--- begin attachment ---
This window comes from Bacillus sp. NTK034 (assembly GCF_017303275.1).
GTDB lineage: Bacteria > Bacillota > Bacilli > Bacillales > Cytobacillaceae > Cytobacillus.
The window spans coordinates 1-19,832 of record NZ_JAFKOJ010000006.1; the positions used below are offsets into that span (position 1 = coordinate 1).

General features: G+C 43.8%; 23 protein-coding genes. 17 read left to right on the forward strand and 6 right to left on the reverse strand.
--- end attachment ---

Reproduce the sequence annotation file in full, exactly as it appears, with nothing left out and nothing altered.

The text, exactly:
This window comes from Bacillus sp. NTK034 (assembly GCF_017303275.1).
GTDB lineage: Bacteria > Bacillota > Bacilli > Bacillales > Cytobacillaceae > Cytobacillus.
The window spans coordinates 1-19,832 of record NZ_JAFKOJ010000006.1; the positions used below are offsets into that span (position 1 = coordinate 1).

General features: G+C 43.8%; 23 protein-coding genes. 17 read left to right on the forward strand and 6 right to left on the reverse strand.